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The Explorers Club’s Next Generation Explorers Network (NGEN) is a network for the ascending generation of Explorers Club members.
In 2019, NGEN hosted a Speaker Series at ECAD weekend, showcasing new technologies, tools, and ideas. This year, the Club’s next generation of explorers will be meeting at Club headquarters on ECAD Saturday to share their recent fieldwork. Speakers will be joining from the Faroe Islands, Alaska, Panama, Belgium, California, and more. Head to the Club on Saturday, April 23, and meet the next generation of explorers mapping caves, tracking turtles, locating lost archaeological sites, researching whalesharks, and much more.
10:30am coffee & light breakfast, 11:00am program begins
No reservations are required, Members and their guests are welcome. No ECAD tickets are required.
Streaming live here on explorers.org, our YouTube Channel, and our Facebook Live — Saturday, April 23rd at 11:00 am ET.
What is the Wild Worth?
Cayte Bosler’s investigative journalism and environmental research covers the intersections of climate change, biodiversity and wildlife, policy, public health, and the economy. She focuses on solutions-oriented communication.
Throughout her career, she has researched the vanishing Colorado River, mapped biodiversity in the Bolivian Amazon and Cuba, trekked to an extreme altitude ecosystem in the Peruvian Andes in search of the elusive Andean mountain cat, and boated through the mangrove-filled estuaries of Guatemala, a vital and threatened stopover for migratory birds— all to chronicle solutions to protect the natural world. Most recently, she has reported from the frontlines of Indigenous and allied community resistance against extractive projects in the United States SW. She currently resides in the Adirondacks where she chronicles the effects of climate change on the 6 million-acre protected area. She likes snails.
Empowering the Next Generation of Women Arctic Leaders
Grace is an explorer, researcher, and entrepreneur who has worked extensively in the polar regions. Her exploration journey started in 2018 when she completed a research project and book that focused on the cultural and culinary traditions of the small communities throughout the North Atlantic Ocean. She conducted similar work in 2019 on cuisine and culture in Greenland, Labrador, and Newfoundland. In 2020 and 2022 Grace worked on ships to the Antarctic and South Georgia as a Passenger Service Manager. Since graduating from Princeton University in 2019 Grace founded Starling Guides, a travel guide start-up. In 2022, Grace joined Google as a member of the sales and marketing team. As a member of the November 2022 Sea Women Expeditions voyage to Arctic Norway, Grace will be documenting the voyage, capturing the stories and experiences of the dynamic group of women aboard the ship.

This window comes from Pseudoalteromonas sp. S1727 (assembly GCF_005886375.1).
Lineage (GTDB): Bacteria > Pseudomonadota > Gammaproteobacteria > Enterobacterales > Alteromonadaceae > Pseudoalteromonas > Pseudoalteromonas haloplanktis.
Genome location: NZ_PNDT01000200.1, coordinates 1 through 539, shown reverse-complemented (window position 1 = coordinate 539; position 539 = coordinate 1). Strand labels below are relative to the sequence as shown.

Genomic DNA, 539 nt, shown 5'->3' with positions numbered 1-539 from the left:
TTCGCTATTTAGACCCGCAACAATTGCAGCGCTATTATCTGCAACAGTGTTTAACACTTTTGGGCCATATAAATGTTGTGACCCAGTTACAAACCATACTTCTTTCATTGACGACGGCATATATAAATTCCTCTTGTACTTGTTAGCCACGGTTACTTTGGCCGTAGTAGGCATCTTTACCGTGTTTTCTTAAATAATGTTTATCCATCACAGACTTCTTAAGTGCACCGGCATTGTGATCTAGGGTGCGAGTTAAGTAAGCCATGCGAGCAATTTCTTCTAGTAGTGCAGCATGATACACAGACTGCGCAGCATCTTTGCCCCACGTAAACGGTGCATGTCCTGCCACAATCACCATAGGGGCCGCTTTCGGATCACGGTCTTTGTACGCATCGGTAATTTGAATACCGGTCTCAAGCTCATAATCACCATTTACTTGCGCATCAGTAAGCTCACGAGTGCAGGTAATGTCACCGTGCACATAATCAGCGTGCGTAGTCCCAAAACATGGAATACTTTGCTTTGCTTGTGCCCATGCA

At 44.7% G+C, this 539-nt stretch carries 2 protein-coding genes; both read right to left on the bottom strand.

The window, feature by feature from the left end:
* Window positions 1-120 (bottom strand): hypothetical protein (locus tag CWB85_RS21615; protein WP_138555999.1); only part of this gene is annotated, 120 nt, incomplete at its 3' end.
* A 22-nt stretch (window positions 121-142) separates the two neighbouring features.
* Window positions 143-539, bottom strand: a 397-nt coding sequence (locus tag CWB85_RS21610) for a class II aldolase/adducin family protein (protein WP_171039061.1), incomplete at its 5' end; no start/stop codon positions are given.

Discovering one of Africa’s Biggest Whale Shark Population in Remote Madagascar
Originally from Belgium, and with a background in ecological research, Stella founded The Madagascar Whale Shark Project in 2016 after having worked in the country before and realising no work was being done on the species.
Stella initiated this multi-disciplinary, collaborative project with the aim to gather novel data on endangered whale sharks, support the development of sustainable tourism locally, as well as empower communities on the ground to protect the world’s biggest fish. At this stage Stella’s team has identified more than 400 juvenile whale sharks off North-Western Madagascar, which have never been observed anywhere else in the world. The project also leads awareness activities locally, such as establishing best-practice guidelines for tourism operators and education programs across schools, as well as initiating pioneering research and leading expeditions in this understudied area.
Exploring the Movement Patterns of Fish on Offshore Oil & Gas Platforms
Ami Everett is a marine scientist and fisheries data analyst for Blue Latitudes LLC – a women-owned marine environmental consulting firm who unites science, policy, and communication to create innovative solutions for the complex ecological challenges associated with the offshore industry. She received her B.S. in Biology from the University of North Georgia and a M.S. in Fisheries from Auburn University. Ami has extensive experience in acoustic telemetry, conventional fish tagging and conducting reef community surveys. She also teaches marine biology courses at the University of North Georgia.
Finding the First Alamo- Mapping the San Francisco Solano Mission Complex